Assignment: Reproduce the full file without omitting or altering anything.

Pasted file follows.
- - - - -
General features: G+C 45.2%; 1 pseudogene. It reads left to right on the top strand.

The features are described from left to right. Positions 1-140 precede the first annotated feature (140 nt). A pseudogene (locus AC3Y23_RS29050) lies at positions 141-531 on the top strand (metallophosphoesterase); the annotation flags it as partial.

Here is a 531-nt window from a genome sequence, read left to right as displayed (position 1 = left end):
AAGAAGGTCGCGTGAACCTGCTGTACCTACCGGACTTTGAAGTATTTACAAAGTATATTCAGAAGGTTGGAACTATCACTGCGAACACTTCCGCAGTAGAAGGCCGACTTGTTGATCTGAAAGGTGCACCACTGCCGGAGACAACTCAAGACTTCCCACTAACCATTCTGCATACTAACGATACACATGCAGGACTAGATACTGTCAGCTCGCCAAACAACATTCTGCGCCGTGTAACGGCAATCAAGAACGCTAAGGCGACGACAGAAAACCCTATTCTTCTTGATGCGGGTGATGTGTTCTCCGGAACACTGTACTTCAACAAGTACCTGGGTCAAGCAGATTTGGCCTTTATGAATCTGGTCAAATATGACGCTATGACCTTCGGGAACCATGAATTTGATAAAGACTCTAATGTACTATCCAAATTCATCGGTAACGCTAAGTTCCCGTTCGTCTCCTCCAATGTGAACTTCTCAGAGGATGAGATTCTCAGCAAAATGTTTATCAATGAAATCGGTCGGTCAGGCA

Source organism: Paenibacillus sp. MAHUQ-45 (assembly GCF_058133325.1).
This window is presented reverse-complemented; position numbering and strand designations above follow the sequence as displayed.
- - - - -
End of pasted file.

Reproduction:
General features: G+C 45.2%; 1 pseudogene. It reads left to right on the top strand.

The features are described from left to right. Positions 1-140 precede the first annotated feature (140 nt). A pseudogene (locus AC3Y23_RS29050) lies at positions 141-531 on the top strand (metallophosphoesterase); the annotation flags it as partial.

Here is a 531-nt window from a genome sequence, read left to right as displayed (position 1 = left end):
AAGAAGGTCGCGTGAACCTGCTGTACCTACCGGACTTTGAAGTATTTACAAAGTATATTCAGAAGGTTGGAACTATCACTGCGAACACTTCCGCAGTAGAAGGCCGACTTGTTGATCTGAAAGGTGCACCACTGCCGGAGACAACTCAAGACTTCCCACTAACCATTCTGCATACTAACGATACACATGCAGGACTAGATACTGTCAGCTCGCCAAACAACATTCTGCGCCGTGTAACGGCAATCAAGAACGCTAAGGCGACGACAGAAAACCCTATTCTTCTTGATGCGGGTGATGTGTTCTCCGGAACACTGTACTTCAACAAGTACCTGGGTCAAGCAGATTTGGCCTTTATGAATCTGGTCAAATATGACGCTATGACCTTCGGGAACCATGAATTTGATAAAGACTCTAATGTACTATCCAAATTCATCGGTAACGCTAAGTTCCCGTTCGTCTCCTCCAATGTGAACTTCTCAGAGGATGAGATTCTCAGCAAAATGTTTATCAATGAAATCGGTCGGTCAGGCA

Source organism: Paenibacillus sp. MAHUQ-45 (assembly GCF_058133325.1).
This window is presented reverse-complemented; position numbering and strand designations above follow the sequence as displayed.